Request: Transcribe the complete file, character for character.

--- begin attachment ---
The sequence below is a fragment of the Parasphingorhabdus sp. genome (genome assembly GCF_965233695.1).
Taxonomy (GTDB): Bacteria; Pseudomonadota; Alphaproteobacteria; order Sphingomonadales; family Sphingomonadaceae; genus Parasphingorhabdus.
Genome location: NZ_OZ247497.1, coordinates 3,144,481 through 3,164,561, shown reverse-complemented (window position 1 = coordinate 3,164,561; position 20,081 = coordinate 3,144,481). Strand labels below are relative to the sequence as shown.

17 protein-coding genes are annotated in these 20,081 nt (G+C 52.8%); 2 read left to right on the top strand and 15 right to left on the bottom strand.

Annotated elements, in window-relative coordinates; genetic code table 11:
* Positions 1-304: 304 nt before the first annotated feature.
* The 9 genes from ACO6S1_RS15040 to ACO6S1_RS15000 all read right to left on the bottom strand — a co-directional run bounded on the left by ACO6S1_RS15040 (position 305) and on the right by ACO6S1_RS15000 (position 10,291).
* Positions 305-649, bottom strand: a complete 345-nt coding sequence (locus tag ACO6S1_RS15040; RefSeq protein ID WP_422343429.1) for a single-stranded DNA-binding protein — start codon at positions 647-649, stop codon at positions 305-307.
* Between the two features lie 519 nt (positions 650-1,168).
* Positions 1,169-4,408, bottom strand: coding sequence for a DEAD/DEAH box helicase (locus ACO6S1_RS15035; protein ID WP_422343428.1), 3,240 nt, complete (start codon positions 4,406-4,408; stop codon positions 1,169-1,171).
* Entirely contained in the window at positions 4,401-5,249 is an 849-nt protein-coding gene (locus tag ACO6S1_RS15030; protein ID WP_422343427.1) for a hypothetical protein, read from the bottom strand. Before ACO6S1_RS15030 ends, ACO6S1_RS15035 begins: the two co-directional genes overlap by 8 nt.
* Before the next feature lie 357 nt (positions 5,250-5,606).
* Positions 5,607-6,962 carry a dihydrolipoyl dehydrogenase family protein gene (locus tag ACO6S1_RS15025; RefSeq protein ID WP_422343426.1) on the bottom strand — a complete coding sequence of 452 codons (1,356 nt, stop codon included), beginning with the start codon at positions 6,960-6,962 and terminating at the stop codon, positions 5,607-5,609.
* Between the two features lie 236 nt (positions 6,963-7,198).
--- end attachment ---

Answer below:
The sequence below is a fragment of the Parasphingorhabdus sp. genome (genome assembly GCF_965233695.1).
Taxonomy (GTDB): Bacteria; Pseudomonadota; Alphaproteobacteria; order Sphingomonadales; family Sphingomonadaceae; genus Parasphingorhabdus.
Genome location: NZ_OZ247497.1, coordinates 3,144,481 through 3,164,561, shown reverse-complemented (window position 1 = coordinate 3,164,561; position 20,081 = coordinate 3,144,481). Strand labels below are relative to the sequence as shown.

17 protein-coding genes are annotated in these 20,081 nt (G+C 52.8%); 2 read left to right on the top strand and 15 right to left on the bottom strand.

Annotated elements, in window-relative coordinates; genetic code table 11:
* Positions 1-304: 304 nt before the first annotated feature.
* The 9 genes from ACO6S1_RS15040 to ACO6S1_RS15000 all read right to left on the bottom strand — a co-directional run bounded on the left by ACO6S1_RS15040 (position 305) and on the right by ACO6S1_RS15000 (position 10,291).
* Positions 305-649, bottom strand: a complete 345-nt coding sequence (locus tag ACO6S1_RS15040; RefSeq protein ID WP_422343429.1) for a single-stranded DNA-binding protein — start codon at positions 647-649, stop codon at positions 305-307.
* Between the two features lie 519 nt (positions 650-1,168).
* Positions 1,169-4,408, bottom strand: coding sequence for a DEAD/DEAH box helicase (locus ACO6S1_RS15035; protein ID WP_422343428.1), 3,240 nt, complete (start codon positions 4,406-4,408; stop codon positions 1,169-1,171).
* Entirely contained in the window at positions 4,401-5,249 is an 849-nt protein-coding gene (locus tag ACO6S1_RS15030; protein ID WP_422343427.1) for a hypothetical protein, read from the bottom strand. Before ACO6S1_RS15030 ends, ACO6S1_RS15035 begins: the two co-directional genes overlap by 8 nt.
* Before the next feature lie 357 nt (positions 5,250-5,606).
* Positions 5,607-6,962 carry a dihydrolipoyl dehydrogenase family protein gene (locus tag ACO6S1_RS15025; RefSeq protein ID WP_422343426.1) on the bottom strand — a complete coding sequence of 452 codons (1,356 nt, stop codon included), beginning with the start codon at positions 6,960-6,962 and terminating at the stop codon, positions 5,607-5,609.
* Between the two features lie 236 nt (positions 6,963-7,198).